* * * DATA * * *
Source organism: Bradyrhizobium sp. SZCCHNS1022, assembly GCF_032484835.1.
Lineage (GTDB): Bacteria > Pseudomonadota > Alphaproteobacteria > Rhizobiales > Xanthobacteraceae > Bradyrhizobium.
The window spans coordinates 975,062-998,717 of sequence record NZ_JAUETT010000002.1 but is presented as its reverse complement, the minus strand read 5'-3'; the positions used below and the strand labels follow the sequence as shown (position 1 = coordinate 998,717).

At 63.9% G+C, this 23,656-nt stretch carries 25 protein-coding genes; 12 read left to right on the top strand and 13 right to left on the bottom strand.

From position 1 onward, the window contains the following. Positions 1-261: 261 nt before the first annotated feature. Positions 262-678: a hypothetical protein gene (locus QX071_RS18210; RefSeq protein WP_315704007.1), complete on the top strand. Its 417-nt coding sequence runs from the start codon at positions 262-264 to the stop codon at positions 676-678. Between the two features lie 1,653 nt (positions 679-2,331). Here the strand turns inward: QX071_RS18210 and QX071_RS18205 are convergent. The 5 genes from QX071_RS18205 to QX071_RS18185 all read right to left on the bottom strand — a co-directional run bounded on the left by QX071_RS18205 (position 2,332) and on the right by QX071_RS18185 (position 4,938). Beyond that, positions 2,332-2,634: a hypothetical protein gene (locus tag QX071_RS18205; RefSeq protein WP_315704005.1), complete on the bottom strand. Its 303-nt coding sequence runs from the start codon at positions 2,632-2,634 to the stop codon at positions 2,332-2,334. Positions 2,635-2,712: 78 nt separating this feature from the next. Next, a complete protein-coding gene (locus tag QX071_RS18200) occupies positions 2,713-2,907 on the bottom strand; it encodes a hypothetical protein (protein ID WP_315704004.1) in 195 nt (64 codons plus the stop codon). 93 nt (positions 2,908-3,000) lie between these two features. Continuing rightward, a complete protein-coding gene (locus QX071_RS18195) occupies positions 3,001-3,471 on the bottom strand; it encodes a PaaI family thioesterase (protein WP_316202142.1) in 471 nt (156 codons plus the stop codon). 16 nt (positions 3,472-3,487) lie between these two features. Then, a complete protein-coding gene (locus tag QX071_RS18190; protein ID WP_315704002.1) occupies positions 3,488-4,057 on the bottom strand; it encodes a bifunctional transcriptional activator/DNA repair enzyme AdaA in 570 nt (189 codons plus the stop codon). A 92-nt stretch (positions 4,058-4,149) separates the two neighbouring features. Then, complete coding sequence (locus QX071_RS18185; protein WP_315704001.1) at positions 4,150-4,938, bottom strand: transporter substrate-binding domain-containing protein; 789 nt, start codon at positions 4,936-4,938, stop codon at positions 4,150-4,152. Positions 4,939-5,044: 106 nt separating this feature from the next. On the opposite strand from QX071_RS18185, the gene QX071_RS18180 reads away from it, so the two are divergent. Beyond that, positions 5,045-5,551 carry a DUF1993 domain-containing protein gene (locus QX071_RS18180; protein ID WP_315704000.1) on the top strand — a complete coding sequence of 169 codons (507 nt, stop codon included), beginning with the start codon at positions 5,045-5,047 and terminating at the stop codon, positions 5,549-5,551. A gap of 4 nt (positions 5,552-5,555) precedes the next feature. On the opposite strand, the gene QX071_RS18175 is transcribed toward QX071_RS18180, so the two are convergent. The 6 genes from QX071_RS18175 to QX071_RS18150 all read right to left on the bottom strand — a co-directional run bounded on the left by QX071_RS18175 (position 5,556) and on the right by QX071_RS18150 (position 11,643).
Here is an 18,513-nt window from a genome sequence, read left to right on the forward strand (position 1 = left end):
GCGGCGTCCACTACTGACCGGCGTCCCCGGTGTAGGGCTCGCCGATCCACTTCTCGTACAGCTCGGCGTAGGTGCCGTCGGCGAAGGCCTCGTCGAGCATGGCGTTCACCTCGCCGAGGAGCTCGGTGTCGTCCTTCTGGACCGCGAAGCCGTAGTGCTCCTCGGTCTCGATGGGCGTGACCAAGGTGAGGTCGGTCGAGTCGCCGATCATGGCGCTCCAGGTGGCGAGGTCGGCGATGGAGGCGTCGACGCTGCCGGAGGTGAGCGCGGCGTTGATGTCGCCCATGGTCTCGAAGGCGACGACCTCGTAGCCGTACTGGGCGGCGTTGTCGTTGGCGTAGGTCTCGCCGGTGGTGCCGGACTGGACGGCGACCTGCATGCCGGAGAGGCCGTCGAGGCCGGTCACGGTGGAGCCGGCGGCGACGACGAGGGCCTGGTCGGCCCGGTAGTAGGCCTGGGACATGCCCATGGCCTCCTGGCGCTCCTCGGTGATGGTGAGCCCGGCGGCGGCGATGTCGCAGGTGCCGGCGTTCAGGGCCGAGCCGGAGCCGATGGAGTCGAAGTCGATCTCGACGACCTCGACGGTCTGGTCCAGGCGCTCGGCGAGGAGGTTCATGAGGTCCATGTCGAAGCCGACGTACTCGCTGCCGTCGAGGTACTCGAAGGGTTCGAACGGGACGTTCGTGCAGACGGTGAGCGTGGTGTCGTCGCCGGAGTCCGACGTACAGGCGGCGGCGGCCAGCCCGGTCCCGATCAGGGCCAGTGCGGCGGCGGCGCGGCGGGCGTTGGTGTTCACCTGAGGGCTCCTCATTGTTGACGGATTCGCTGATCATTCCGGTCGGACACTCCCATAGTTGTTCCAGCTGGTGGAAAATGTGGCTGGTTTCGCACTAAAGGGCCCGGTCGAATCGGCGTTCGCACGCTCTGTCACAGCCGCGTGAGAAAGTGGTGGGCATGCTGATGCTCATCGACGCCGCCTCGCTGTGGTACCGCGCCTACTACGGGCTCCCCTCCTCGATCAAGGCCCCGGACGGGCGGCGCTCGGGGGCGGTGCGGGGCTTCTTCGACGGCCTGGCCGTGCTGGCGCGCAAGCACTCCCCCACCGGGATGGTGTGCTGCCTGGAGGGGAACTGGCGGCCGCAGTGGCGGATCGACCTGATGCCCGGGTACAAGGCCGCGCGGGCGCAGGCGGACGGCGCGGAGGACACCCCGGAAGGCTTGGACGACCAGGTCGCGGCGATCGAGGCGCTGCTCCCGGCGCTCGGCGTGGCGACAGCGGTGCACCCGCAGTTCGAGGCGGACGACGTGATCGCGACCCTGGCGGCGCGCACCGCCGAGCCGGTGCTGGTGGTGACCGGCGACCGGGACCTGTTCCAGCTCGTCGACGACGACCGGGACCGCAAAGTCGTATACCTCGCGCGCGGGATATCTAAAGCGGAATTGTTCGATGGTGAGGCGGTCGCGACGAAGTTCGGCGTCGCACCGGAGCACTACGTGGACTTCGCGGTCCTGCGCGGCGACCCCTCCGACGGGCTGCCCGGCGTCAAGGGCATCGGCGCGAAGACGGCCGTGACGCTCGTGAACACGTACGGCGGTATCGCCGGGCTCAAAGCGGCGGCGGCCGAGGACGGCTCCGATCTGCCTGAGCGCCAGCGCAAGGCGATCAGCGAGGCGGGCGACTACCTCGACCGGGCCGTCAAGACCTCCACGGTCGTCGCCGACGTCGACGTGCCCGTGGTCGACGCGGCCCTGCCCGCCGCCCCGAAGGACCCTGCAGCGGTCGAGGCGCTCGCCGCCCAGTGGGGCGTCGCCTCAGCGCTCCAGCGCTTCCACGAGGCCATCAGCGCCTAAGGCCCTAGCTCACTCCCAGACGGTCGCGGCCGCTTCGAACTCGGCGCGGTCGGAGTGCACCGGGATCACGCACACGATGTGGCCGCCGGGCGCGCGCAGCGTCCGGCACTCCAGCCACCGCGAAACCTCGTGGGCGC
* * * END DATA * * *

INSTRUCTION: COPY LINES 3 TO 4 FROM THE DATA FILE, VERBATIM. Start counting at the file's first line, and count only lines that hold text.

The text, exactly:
The window spans coordinates 975,062-998,717 of sequence record NZ_JAUETT010000002.1 but is presented as its reverse complement, the minus strand read 5'-3'; the positions used below and the strand labels follow the sequence as shown (position 1 = coordinate 998,717).

At 63.9% G+C, this 23,656-nt stretch carries 25 protein-coding genes; 12 read left to right on the top strand and 13 right to left on the bottom strand.